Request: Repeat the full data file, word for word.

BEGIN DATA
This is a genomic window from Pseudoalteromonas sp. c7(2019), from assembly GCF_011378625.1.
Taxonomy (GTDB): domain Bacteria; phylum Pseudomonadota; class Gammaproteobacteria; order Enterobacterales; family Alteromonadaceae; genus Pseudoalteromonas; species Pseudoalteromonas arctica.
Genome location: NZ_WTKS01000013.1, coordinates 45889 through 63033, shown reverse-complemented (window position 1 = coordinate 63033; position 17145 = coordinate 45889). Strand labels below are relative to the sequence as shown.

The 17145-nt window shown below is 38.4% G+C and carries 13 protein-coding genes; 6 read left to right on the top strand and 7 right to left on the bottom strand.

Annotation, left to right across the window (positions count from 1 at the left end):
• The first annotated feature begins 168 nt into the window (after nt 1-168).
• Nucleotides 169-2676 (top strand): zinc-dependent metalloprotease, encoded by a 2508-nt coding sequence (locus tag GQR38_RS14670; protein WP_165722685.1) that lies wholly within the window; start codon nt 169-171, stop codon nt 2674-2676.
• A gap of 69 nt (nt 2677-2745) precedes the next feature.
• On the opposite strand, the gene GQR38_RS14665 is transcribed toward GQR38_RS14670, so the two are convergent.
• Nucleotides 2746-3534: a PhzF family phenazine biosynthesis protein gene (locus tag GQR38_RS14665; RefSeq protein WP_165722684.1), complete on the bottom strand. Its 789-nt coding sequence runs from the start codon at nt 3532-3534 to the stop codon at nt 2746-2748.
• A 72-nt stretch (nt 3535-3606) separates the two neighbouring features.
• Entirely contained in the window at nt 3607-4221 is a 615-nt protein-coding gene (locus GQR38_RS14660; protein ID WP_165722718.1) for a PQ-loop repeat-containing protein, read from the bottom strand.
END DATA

This is a genomic window from Pseudoalteromonas sp. c7(2019), from assembly GCF_011378625.1.
Taxonomy (GTDB): domain Bacteria; phylum Pseudomonadota; class Gammaproteobacteria; order Enterobacterales; family Alteromonadaceae; genus Pseudoalteromonas; species Pseudoalteromonas arctica.
Genome location: NZ_WTKS01000013.1, coordinates 45889 through 63033, shown reverse-complemented (window position 1 = coordinate 63033; position 17145 = coordinate 45889). Strand labels below are relative to the sequence as shown.

The 17145-nt window shown below is 38.4% G+C and carries 13 protein-coding genes; 6 read left to right on the top strand and 7 right to left on the bottom strand.

Annotation, left to right across the window (positions count from 1 at the left end):
• The first annotated feature begins 168 nt into the window (after nt 1-168).
• Nucleotides 169-2676 (top strand): zinc-dependent metalloprotease, encoded by a 2508-nt coding sequence (locus tag GQR38_RS14670; protein WP_165722685.1) that lies wholly within the window; start codon nt 169-171, stop codon nt 2674-2676.
• A gap of 69 nt (nt 2677-2745) precedes the next feature.
• On the opposite strand, the gene GQR38_RS14665 is transcribed toward GQR38_RS14670, so the two are convergent.
• Nucleotides 2746-3534: a PhzF family phenazine biosynthesis protein gene (locus tag GQR38_RS14665; RefSeq protein WP_165722684.1), complete on the bottom strand. Its 789-nt coding sequence runs from the start codon at nt 3532-3534 to the stop codon at nt 2746-2748.
• A 72-nt stretch (nt 3535-3606) separates the two neighbouring features.
• Entirely contained in the window at nt 3607-4221 is a 615-nt protein-coding gene (locus GQR38_RS14660; protein ID WP_165722718.1) for a PQ-loop repeat-containing protein, read from the bottom strand.